• 27Dec

    On our 3rd day of Christmas, we

    • woke up early enough to get on the road before most traffic
    • left Paris at 9:30 and and made it to Austin by 2pm
    • settled in and had our own Christmas exchange and then relaxed for the rest of the evening
  • 26Dec

    On our second day of Christmas, we:

    • sleep in just a little (until about 9am),
      and then
    • Mom finished a few meal and gift preparations
    • Emil ran all the virus and software updates on her computer and got the printer working, again,
      before we headed “over the river and through the woods” (not really) for a
    • noon meal for the five of us (Lori & Emil, Lori’s mom, and her parents) at the grandparents’ home, at the dining table, with the fancy dishes,
      and then we shared
    • gifts with the grands,
      and then went
    • back to Lori’s mom’s for our nuclear gift exchange, playing with Roxi,
      and a bit of recovering from a busy day
    Southern relish tray

    Lori's grandmother's Southern relish tray (embellished by Emil)

    Xmas 2 tree 2009

    the 2009 O'Brien Christmas tree includes Lori's mom's Baby's First Christmas ornament up top. It's red, so it matches her hair!!! LOL

  • 15Dec

    [This was written over the weekend as part of my little series on Stories of Sosta. I didn’t think it was ready to publish before we took her to the vet for the last time. I’ve reread it and only changed the tense in one place. So, I’m sure I missed some would-otherwise-be-glaring errors. Please forgive any grammar, spelling, or punctuation mistakes.]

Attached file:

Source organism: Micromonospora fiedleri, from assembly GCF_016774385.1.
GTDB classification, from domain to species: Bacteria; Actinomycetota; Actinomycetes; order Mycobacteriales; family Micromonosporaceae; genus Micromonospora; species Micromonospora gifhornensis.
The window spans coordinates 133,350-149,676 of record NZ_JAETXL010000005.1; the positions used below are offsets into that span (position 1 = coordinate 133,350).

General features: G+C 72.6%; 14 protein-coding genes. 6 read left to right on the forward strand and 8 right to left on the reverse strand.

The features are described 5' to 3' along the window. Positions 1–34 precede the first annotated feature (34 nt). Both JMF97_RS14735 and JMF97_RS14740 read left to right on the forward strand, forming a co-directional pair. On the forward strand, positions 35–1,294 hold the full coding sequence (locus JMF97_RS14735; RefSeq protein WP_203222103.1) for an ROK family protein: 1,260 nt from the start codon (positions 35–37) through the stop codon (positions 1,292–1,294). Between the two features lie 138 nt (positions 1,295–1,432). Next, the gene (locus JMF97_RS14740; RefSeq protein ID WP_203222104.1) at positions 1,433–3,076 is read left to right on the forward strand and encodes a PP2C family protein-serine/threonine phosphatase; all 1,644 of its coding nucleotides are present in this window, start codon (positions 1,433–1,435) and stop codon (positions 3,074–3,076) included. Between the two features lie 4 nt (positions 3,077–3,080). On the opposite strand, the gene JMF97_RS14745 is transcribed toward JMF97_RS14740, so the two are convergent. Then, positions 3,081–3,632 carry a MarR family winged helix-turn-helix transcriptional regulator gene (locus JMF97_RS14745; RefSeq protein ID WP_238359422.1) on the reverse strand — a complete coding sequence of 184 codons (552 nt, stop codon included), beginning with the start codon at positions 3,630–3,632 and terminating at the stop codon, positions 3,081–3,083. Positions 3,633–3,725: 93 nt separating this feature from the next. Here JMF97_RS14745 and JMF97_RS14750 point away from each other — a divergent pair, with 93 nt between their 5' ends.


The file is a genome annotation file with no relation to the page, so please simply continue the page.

When Sosta first adopted me, we did a bit of traveling to see friends. We went to Tampa and Miami. Luckily for me, she was in the car often enough to be comfortable with our short trips. It was nice to have a car-friendly cat. While she wasn’t as happy as a dog with its head out the window, she did tolerate the trips quite well.

    In early 1997, I got a job offer from Texas A&M (from what turned out to be the worst boss I’ve ever had [1]). I had about a week to pack up my apartment in Orlando and move half way across the country. I rented a U-haul and the little car dolly thing for the back. Daddy made plans to fly to Orlando and make the drive with me. In the mean time, he and Mom had been to College Station and picked out an apartment for me.

    I picked Daddy up from the airport on a Friday night. I think I spent the entire ride telling him about Sosta. We were a dog family, and Daddy had never liked cats. I wanted so badly for him to not hate her.

    At the apartment, I was excited by how much packing I had done; Daddy was disappointed at how much there was left to do. But that was secondary to Daddy meeting Sosta.

    Since my parents never understood why I had a futon instead of a bed[2], and since on their only other visit to Orlando, they bought me a bed, I made the bed for Daddy and made the futon for me. I didn’t think Sosta would have trouble with it since she was used to sleeping on either/both. She and I had a nightly routine. We watched tv and snuggled on the futon…and then went to sleep in the bed.

    Well, she took straight to Daddy. He’d traveled for hours to get to Orlando. I’d been packing for days. We were exhausted. From the minute we got to the apartment, we were getting ready to go to sleep. Even without our tv routine, she hopped up on the bed and waited for him to join her. She spent the first night they met curled up on his feet. For her, it was love at first sight. For him, it was meeting the coolest cat any of us had ever known.

    From that day, he was her man. She met other men in her life but no one else was worthy of so much affection from her…until she met Emil, of course.

    The next day, Daddy and I did got up super early and some lightening-fast packing and loading. Once it was all done, we gave Sosta her drugs and made a spot for her in the moving truck. She was a very funny “drunk” kitty. We got her settled in and pulled away from the complex just before noon.